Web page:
any need for a divine overseer. An action one performs, for good or for ill, is seen as


viii


The Illustrated Encyclopedia


of


Hinduism The Illustrated Encyclopedia


of


Hinduism


James G. Lochtefeld, Ph.D.


The Rosen Publishing Group, Inc.


New York To teachers whose gift of learning I can never fully repay.


To students whose learning has taught me,and whose friendship has enriched me.


To Fiona,Vera,and Gavin,who put life back into perspective every day,


although they have yet to know this.


To Rachel,who has made all of this possible.


Published in 2002 by The Rosen Publishing Group, Inc.


29 East 21st Street, New York, NY 10010


Copyright © 2002 by James G. Lochtefeld


First Edition


All rights reserved. No part of this book may be reproduced in any form without


permission in writing from the publisher, except by a reviewer.


Library of Congress Cataloging-in-Publication Data


Lochtefeld, James G., 1957–


The illustrated encyclopedia of Hinduism/James G. Lochtefeld.


p. cm.


Includes bibliographical references and index.


ISBN 0-8239-2287-1 (set)


ISBN 0-8239-3179-X (volume 1)


ISBN 0-8239-3180-3 (volume 2)


1. Hinduism Encyclopedias. I. Title.


BL1105.L63 2002


294.5'03—dc21 99-27747


CIP


Manufactured in the United States of America


Staff Credits


Editors: Margaret Haerens, Michael Isaac, Christine Slovey


Editorial Assistant: Rob Kirkpatrick


Book Design: Olga M. Vega


Cover Design: MaryJane Wojciechowski


Production Design: Erica Clendening, Beverly Fraser, Christine Innamorato,


MaryJane Wojciechowski Table of Contents


Volume One


Introduction vi


How to Use This Book xiii


Contents by Subject xiv


Entries A–M 1–450


Volume Two


Entries N–Z 451–786


Note on Transliteration 787


Pronunciation Guide 788


Bibliography 795


Index 807


Photo Credits 875


About the Author 876


v Introduction


As you drive through the cornfields of northern Illinois, just north of the town of


Aurora, you may see a massive brick building that seems out of place. It stands three


or four stories high with an elaborate facade depicting pillars and cornices. Topped by


towering spires with flapping banners, it looks as if it belongs to another world. In a


sense it does—the architectural style comes from southern India, and the building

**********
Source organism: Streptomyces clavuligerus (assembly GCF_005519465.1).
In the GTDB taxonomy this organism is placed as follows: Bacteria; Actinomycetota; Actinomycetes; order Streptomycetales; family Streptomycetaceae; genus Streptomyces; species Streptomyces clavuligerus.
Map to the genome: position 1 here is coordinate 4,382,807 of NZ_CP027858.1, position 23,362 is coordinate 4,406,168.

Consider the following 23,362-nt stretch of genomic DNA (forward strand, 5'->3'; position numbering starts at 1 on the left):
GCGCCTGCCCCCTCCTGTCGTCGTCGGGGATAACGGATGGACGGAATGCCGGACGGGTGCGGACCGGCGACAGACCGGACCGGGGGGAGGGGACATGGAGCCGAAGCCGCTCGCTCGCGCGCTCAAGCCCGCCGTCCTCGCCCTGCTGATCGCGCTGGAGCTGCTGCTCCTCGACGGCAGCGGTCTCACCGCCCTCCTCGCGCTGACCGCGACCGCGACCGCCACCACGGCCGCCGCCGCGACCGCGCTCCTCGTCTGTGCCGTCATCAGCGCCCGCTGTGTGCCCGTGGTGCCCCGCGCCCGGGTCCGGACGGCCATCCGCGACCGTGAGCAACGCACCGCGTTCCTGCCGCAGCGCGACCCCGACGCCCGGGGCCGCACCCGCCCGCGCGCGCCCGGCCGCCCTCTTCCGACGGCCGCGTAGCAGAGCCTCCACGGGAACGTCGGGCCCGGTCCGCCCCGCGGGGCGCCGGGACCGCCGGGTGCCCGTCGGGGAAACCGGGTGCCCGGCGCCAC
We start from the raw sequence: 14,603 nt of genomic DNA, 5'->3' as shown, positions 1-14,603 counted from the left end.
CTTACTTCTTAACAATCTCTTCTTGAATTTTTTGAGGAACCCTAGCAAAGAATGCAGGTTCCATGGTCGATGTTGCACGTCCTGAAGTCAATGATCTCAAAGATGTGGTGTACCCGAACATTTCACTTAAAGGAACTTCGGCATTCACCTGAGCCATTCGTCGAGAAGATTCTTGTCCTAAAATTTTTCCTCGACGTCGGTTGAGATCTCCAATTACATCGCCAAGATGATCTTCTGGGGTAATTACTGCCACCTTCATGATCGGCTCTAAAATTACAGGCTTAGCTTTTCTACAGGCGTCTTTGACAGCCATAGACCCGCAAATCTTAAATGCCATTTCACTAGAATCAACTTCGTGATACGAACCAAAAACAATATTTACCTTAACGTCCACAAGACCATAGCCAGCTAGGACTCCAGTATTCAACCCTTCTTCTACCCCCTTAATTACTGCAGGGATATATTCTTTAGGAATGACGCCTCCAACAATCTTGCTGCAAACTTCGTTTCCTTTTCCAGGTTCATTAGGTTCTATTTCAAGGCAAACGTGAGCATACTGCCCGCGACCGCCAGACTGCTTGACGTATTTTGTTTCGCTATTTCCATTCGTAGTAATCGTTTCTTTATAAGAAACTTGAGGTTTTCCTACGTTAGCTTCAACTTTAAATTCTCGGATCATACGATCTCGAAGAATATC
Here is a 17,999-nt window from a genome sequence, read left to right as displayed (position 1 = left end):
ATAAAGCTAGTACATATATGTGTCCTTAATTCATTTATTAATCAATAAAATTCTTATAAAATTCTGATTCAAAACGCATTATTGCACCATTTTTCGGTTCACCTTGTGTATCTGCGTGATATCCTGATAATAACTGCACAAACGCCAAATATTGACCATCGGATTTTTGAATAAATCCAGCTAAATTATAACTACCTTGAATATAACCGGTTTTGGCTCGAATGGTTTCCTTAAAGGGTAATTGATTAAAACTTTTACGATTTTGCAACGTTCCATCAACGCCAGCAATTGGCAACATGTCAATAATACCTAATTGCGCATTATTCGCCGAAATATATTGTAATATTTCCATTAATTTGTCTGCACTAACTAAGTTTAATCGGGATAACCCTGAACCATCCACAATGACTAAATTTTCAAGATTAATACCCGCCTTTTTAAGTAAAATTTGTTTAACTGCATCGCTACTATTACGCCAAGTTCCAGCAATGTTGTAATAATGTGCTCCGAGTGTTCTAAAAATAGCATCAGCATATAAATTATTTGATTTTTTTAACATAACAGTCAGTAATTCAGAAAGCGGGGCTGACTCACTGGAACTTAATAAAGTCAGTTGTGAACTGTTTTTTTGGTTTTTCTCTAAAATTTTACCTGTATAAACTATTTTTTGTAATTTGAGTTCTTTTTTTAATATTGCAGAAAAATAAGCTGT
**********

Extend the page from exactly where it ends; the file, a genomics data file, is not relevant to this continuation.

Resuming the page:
itself is a Hindu temple.


I was there late on a Sunday morning, and the parking lot was about half full.


There were cars from as far away as Michigan. The building’s main entrance was a little


below ground level, and as is common with Hindu temples outside of India, the low-


est level had a lobby, a kitchen, and a large meeting room that was comparable to the


“church basements” of its Christian counterparts. The lobby was furnished austerely,


with folding tables and chairs. There were a few people sitting near the kitchen, drink-


ing tea and chatting informally.


By the staircases leading upstairs to the temple room were rows of simple shelves,


fronted by low benches. I removed my shoes, as is customary before entering a temple,


both to preserve the temple and to signify that one is walking on holy ground. The


staircase marked the threshold between two regions, the outer and the inner world.


Upstairs, the temple was richly decorated. The presiding deity was Venkateshvara, a


form of the god Vishnu, whose image was placed in the center of the temple, the most


important space. Yet, as in most Hindu temples, there were images of deities from


throughout the pantheon: Ganesh, Shiva, Subrahmanya, other forms of Vishnu, dif-


ferent forms of the Goddess, and various subsidiary deities. Most of the images were


carved from black South Indian granite and polished to a mirrorlike finish. Many were


housed in small shrines built out of white marble. The primary function of a Hindu


temple is to serve as the home for the deities it contains, and it was clear that the


people who had commissioned the temple had spared no efforts. The temple had


been lovingly built and has been carefully maintained.


The worshipers in the temple took little notice of me, and I was allowed to roam


as I wished. Even though Venkateshvara was the temple’s presiding deity, the primary


activity while I was there took place in front of one of the subsidiary shrines, an image


of the Goddess in the form of Kumari (“virgin”). Seated around the image were about


twenty members of an extended family. The young girls, who were clearly the focus of


the rite, sat directly in front of the shrine. Brahmin priests took various offerings from


the older women: plastic gallon jugs of milk, Ziploc bags of sugar, and Tupperware


containers of yogurt and honey. Each offering was poured over the image in turn. A


pitcher of water was poured over the image between each offering to wash it clean.


The temple priests performing the rite were dressed traditionally, with white dhotis


(garments worn around the waist, extending below the knees), bare chests, and the